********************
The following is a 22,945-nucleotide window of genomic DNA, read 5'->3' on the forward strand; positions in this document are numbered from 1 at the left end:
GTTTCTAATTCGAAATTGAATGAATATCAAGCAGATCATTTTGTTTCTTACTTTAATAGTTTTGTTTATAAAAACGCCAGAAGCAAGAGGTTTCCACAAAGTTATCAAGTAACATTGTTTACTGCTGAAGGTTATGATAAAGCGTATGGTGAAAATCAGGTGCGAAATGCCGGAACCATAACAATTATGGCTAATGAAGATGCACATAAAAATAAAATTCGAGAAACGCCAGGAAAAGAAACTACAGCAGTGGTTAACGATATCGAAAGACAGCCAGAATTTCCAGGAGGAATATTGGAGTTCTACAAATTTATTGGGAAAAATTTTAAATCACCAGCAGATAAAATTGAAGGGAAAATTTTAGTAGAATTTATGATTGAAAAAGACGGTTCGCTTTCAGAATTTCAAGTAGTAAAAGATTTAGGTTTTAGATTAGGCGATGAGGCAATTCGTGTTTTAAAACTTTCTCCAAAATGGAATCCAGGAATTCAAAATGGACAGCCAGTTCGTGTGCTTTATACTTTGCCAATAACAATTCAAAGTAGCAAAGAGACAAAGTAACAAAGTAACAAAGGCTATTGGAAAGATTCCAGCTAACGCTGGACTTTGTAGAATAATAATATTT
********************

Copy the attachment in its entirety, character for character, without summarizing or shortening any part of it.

The following is a 22,945-nucleotide window of genomic DNA, read 5'->3' on the forward strand; positions in this document are numbered from 1 at the left end:
GTTTCTAATTCGAAATTGAATGAATATCAAGCAGATCATTTTGTTTCTTACTTTAATAGTTTTGTTTATAAAAACGCCAGAAGCAAGAGGTTTCCACAAAGTTATCAAGTAACATTGTTTACTGCTGAAGGTTATGATAAAGCGTATGGTGAAAATCAGGTGCGAAATGCCGGAACCATAACAATTATGGCTAATGAAGATGCACATAAAAATAAAATTCGAGAAACGCCAGGAAAAGAAACTACAGCAGTGGTTAACGATATCGAAAGACAGCCAGAATTTCCAGGAGGAATATTGGAGTTCTACAAATTTATTGGGAAAAATTTTAAATCACCAGCAGATAAAATTGAAGGGAAAATTTTAGTAGAATTTATGATTGAAAAAGACGGTTCGCTTTCAGAATTTCAAGTAGTAAAAGATTTAGGTTTTAGATTAGGCGATGAGGCAATTCGTGTTTTAAAACTTTCTCCAAAATGGAATCCAGGAATTCAAAATGGACAGCCAGTTCGTGTGCTTTATACTTTGCCAATAACAATTCAAAGTAGCAAAGAGACAAAGTAACAAAGTAACAAAGGCTATTGGAAAGATTCCAGCTAACGCTGGACTTTGTAGAATAATAATATTT